The City Sentinel

Concluding today (Saturday) at 4:00pm & 8:00pm: The perfection of Christmas, in Evening Vespers at OCU

Patrick B. McGuigan Story by on December 10, 2011 . Click on author name to view all articles by this author. You can follow any responses to this entry through the RSS 2.0. Both comments and pings are currently closed.


by Patrick B. McGuigan
Executive Editor


For those who believe the Christmas story, the thirty-third edition of Vespers at Oklahoma City University’s Bishop W. Angie Smith Chapel is about as perfect a rendering of the message of Salvation as can be imagined this side of Heaven. For those who do not believe or who doubt the atonement, this stellar gathering of the musicians, ministers and music of the institution based in the Methodist tradition might still be appreciated as a powerful seasonal gift to the city whose name it proudly bears.


The structure of the performance intersperses traditional prayers with music such as that of Edward Elgar’s Prologue (from the Apostles) where the anointed One promises “to heal the broken-hearted..”


My God is the God of all – the tortured and afflicted, of the consequential and comfortable. He is also the Sovereign of those — in the words of the Bidding Prayer — “who rejoice with us, but upon another shore.” They are the “cloud of witnesses” (Hebrews 12:1) who have gone before us, surrounding us but beyond the limits of human sight in this vale of tears.


Perhaps seeing or anticipating that shore in the distance, attendees will join in singing two standards, “Hark the Herald Angels Sing,” and “O Come, All Ye Faithful,” yet be content to listen and marvel over angelic voices, like a comforting wind, of the OCU women proclaiming (a capella) “A Pentatonic Alleulia.”


A reviewer’s tears did not fall until recitation of “In the Bleak Midwinter.” Christina Rossetti’s poem includes provocative theology, and this tender conclusion:
“What can I give him, poor as I am?
If I were a shepherd, I would bring a lamb;
If I were a wise man, I would do my part;
Yet what can I give him: Give him my heart.”


Like gentle waves, songs unfold the story. Claude Debussy’s “Christmas Carol for Homeless Children,” classic Latin hymns such as “Let All Mortal Flesh Keep Silence,” and European masterworks like Johann Pachelbel’s “Nun danet alle Gott,” and William Billings cheerful, “A Virgin Unspotted.”


A modern writer, Robert H. Young’s “There is No Rose of Such Virtue” presents what is a core of faith to many, the mystery of the Trinity, a stumbling block to others. What a “wonderful thing” (resmiranda), are the three in one, equal in form (pariforma), leading to joy (gaudeamus) and causing many to follow (transeamus). The message is there, but not all interpret it the same.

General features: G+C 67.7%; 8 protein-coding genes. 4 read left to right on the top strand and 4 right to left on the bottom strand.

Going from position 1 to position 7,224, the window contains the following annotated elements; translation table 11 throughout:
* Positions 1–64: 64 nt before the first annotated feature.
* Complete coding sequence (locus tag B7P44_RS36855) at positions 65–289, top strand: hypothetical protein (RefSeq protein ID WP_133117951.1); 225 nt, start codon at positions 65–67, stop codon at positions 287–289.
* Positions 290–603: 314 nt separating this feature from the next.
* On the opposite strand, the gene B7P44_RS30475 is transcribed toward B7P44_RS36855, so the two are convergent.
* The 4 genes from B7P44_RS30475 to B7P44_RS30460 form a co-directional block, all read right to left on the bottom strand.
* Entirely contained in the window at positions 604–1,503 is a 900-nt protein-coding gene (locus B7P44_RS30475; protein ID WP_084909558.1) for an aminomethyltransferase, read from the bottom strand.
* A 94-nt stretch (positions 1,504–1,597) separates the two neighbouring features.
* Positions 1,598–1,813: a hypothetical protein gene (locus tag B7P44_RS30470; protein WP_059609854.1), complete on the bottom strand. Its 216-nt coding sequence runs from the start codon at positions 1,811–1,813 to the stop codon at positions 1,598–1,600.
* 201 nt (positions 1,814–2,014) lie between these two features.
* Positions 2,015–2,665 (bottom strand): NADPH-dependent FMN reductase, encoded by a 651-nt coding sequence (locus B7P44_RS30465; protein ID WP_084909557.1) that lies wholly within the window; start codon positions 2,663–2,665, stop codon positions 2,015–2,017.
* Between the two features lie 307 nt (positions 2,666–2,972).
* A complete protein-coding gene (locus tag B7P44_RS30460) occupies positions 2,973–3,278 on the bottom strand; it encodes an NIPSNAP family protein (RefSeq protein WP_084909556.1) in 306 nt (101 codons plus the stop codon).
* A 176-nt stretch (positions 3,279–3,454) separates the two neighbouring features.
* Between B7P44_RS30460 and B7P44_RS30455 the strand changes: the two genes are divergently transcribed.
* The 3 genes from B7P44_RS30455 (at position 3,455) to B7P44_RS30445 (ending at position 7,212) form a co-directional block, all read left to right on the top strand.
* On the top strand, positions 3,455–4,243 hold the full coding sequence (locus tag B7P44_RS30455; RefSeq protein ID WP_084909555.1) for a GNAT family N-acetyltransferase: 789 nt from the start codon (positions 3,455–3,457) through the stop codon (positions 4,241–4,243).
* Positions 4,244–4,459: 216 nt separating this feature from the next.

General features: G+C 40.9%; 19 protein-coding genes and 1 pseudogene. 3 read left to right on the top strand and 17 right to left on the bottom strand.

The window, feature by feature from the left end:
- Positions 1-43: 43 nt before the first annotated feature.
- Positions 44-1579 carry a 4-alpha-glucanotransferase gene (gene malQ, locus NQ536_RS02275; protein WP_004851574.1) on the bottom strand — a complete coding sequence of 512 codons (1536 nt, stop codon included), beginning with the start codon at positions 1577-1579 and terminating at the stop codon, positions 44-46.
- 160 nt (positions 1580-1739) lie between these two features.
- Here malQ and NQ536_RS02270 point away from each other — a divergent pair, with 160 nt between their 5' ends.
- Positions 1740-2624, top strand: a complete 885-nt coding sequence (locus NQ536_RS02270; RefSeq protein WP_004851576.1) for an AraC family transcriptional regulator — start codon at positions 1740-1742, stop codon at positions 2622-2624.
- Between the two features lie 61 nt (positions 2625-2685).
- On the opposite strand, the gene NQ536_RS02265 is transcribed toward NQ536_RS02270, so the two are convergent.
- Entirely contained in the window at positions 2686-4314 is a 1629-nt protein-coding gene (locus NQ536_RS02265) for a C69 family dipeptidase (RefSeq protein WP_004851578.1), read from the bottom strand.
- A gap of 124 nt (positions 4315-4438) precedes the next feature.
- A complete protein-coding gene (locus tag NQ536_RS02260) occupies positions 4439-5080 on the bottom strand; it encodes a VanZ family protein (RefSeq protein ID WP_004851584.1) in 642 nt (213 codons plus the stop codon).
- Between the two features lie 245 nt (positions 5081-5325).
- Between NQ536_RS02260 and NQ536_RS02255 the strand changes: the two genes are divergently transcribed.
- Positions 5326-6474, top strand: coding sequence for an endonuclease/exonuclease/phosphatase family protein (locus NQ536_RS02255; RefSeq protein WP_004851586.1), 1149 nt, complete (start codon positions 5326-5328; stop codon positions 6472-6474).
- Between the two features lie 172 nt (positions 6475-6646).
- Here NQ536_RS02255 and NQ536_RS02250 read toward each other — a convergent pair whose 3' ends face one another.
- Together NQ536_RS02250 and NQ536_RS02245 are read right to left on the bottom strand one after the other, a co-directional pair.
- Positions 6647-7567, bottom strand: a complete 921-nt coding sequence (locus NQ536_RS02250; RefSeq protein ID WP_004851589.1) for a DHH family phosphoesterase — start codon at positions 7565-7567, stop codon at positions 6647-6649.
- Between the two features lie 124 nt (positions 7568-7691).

What an assembly this is: OCU’s Ad Astra Women’s Chorus, Chamber Choir, University’s Men’s Chorus and University Singers, accompanied by the 2011 Vespers Orchestra. Performers were led variously by Randi Von Ellefson, Judith Willoughby, Melissa Plamann, Benjamin Nilles, and John L. Edwards.


Narration came from a quartet of lady ministers: Maggie Ball, Sharon Betsworth, Andy Nelms, and Lisa Wolf.


Friday night’s service was full save for a handful of spots here and there. Adventuresome souls might wish to arrive early to see if seats can be procured (admission is only $10).


The concert ends with “Night of Silence,” a modern (1981) Catholic Advent hymn by Daniel Kantor. As performed by the mass ensemble of OCU choirs with both organ and orchestra, the tender lyrics provide a soothing finale to the magnificent spirituality of the Vespers. The song is a “quodlibet” – meaning it can be sung simultaneously with another tune.


That other song was “Silent Night,” a gentle coda to the 90 minutes of prayer and peace.


According to tradition, Jesus of Nazareth lived but 33 years, dying in the full bloom of adulthood after a consequential life. The annual tradition of evening vespers at OCU is now but 33 years old. The story it tells of the child in the manger-cradle begins the road to Calvary, and to 21 centuries of confession and conflict, or battles and belief.


Leaving the warmth and light of the chapel, to walk through the cold night beneath a full moon that pushed back the darkness, comfort and affirmation came from believing Daniel Kantor’s words of mystery and grace:


Spirit among us, shine like the star,
Your light that guides shepherds and kings from afar,
Shimmer in the sky so empty, lonely,
Rising in the warmth of your Son’s love,
Star unknowing of night and day,
Spirit we await your loving Son.

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